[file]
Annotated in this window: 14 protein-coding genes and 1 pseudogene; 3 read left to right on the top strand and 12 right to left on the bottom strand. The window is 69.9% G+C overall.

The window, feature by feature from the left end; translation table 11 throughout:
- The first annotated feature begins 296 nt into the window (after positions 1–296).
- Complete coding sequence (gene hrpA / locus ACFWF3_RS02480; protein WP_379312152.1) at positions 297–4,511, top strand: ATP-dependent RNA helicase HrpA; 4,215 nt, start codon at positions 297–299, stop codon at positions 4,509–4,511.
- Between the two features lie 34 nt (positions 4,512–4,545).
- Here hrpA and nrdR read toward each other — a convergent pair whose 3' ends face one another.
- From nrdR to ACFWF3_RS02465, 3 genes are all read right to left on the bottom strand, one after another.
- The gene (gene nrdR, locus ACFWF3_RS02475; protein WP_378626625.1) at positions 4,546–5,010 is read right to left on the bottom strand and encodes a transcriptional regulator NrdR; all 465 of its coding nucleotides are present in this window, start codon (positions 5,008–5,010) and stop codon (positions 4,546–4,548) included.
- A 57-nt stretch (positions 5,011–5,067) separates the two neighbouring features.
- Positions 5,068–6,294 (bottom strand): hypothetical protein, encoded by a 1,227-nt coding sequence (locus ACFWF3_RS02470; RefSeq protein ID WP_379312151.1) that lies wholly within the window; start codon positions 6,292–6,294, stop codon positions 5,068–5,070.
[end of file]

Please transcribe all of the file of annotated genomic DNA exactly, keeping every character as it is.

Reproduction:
Annotated in this window: 14 protein-coding genes and 1 pseudogene; 3 read left to right on the top strand and 12 right to left on the bottom strand. The window is 69.9% G+C overall.

The window, feature by feature from the left end; translation table 11 throughout:
- The first annotated feature begins 296 nt into the window (after positions 1–296).
- Complete coding sequence (gene hrpA / locus ACFWF3_RS02480; protein WP_379312152.1) at positions 297–4,511, top strand: ATP-dependent RNA helicase HrpA; 4,215 nt, start codon at positions 297–299, stop codon at positions 4,509–4,511.
- Between the two features lie 34 nt (positions 4,512–4,545).
- Here hrpA and nrdR read toward each other — a convergent pair whose 3' ends face one another.
- From nrdR to ACFWF3_RS02465, 3 genes are all read right to left on the bottom strand, one after another.
- The gene (gene nrdR, locus ACFWF3_RS02475; protein WP_378626625.1) at positions 4,546–5,010 is read right to left on the bottom strand and encodes a transcriptional regulator NrdR; all 465 of its coding nucleotides are present in this window, start codon (positions 5,008–5,010) and stop codon (positions 4,546–4,548) included.
- A 57-nt stretch (positions 5,011–5,067) separates the two neighbouring features.
- Positions 5,068–6,294 (bottom strand): hypothetical protein, encoded by a 1,227-nt coding sequence (locus ACFWF3_RS02470; RefSeq protein ID WP_379312151.1) that lies wholly within the window; start codon positions 6,292–6,294, stop codon positions 5,068–5,070.